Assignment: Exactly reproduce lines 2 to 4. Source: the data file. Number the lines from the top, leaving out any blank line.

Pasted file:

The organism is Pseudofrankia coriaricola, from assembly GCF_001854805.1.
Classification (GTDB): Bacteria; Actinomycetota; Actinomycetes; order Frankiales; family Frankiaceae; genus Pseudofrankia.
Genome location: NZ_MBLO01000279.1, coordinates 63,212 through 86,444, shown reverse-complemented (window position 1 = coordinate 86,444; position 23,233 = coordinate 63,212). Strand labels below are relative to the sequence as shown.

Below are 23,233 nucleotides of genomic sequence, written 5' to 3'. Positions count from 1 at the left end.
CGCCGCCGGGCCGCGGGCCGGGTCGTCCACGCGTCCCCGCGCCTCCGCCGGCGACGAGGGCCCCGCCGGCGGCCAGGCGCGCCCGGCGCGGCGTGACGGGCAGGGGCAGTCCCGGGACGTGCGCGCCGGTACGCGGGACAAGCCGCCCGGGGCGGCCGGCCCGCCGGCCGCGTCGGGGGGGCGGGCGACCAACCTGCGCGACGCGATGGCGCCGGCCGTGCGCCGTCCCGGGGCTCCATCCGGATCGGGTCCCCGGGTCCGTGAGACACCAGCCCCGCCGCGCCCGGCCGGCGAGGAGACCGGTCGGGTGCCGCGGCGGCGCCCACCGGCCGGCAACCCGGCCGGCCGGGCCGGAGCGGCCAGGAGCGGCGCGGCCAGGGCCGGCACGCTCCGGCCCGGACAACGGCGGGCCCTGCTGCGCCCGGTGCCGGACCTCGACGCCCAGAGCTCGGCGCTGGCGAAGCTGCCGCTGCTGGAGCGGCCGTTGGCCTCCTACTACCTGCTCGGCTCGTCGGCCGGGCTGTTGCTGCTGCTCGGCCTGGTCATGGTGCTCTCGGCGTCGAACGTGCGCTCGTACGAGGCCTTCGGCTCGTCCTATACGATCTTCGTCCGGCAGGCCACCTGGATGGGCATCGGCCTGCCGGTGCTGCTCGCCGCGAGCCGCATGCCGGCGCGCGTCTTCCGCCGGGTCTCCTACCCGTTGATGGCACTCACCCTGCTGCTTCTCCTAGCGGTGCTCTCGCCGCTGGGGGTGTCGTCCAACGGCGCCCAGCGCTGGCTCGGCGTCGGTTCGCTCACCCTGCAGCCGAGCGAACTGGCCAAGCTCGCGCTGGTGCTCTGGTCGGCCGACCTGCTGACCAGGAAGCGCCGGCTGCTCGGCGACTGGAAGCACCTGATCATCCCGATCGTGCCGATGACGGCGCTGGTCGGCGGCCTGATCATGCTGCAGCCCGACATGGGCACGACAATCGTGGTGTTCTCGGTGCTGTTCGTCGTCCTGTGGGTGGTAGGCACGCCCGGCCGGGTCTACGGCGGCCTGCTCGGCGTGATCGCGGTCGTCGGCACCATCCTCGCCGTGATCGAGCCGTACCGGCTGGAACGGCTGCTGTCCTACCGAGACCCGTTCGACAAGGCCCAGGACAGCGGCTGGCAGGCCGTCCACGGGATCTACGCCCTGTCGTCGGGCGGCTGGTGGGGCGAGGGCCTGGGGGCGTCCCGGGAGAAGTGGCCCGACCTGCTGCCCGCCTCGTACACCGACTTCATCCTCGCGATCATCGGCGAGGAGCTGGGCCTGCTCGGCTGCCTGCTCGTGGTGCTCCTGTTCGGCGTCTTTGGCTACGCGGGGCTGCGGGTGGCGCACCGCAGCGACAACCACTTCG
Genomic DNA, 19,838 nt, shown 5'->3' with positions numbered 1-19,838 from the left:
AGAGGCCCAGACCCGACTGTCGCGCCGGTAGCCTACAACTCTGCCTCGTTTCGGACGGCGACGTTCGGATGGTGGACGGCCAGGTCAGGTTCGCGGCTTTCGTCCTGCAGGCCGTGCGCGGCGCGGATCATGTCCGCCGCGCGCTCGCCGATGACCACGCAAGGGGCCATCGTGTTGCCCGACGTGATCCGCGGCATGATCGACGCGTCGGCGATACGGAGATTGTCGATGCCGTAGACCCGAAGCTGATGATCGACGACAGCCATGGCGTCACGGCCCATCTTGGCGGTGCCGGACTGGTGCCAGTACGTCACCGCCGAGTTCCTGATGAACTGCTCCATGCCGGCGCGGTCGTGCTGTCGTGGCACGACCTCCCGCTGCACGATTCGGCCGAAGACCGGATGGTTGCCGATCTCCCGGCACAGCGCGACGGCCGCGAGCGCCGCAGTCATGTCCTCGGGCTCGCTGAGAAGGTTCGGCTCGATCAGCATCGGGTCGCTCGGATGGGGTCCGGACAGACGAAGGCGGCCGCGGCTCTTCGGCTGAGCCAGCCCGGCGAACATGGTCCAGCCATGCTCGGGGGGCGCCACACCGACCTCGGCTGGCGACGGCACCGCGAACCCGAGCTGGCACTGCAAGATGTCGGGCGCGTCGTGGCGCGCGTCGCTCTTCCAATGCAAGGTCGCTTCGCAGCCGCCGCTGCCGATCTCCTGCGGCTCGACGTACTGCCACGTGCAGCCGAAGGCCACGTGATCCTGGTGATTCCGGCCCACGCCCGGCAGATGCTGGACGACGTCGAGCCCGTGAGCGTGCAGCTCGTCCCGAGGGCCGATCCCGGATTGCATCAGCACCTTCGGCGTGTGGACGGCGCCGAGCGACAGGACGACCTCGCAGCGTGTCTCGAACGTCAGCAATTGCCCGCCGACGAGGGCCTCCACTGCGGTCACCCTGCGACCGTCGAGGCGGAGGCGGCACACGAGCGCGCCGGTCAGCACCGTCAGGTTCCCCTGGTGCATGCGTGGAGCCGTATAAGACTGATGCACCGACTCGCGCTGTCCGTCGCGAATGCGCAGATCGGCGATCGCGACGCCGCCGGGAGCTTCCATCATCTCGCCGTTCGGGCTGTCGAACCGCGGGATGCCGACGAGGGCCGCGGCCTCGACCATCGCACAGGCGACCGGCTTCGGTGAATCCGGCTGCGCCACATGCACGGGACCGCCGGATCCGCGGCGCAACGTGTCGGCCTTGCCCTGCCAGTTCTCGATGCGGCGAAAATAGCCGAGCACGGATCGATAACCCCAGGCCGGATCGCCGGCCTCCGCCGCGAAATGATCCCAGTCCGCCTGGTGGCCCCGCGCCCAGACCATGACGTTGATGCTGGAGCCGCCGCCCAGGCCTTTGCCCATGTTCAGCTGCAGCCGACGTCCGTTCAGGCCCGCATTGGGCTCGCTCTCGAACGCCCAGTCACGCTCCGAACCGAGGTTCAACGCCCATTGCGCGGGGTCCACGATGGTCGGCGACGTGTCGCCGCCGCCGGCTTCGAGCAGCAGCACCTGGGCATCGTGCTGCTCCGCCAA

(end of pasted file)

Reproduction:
Classification (GTDB): Bacteria; Actinomycetota; Actinomycetes; order Frankiales; family Frankiaceae; genus Pseudofrankia.
Genome location: NZ_MBLO01000279.1, coordinates 63,212 through 86,444, shown reverse-complemented (window position 1 = coordinate 86,444; position 23,233 = coordinate 63,212). Strand labels below are relative to the sequence as shown.

Below are 23,233 nucleotides of genomic sequence, written 5' to 3'. Positions count from 1 at the left end.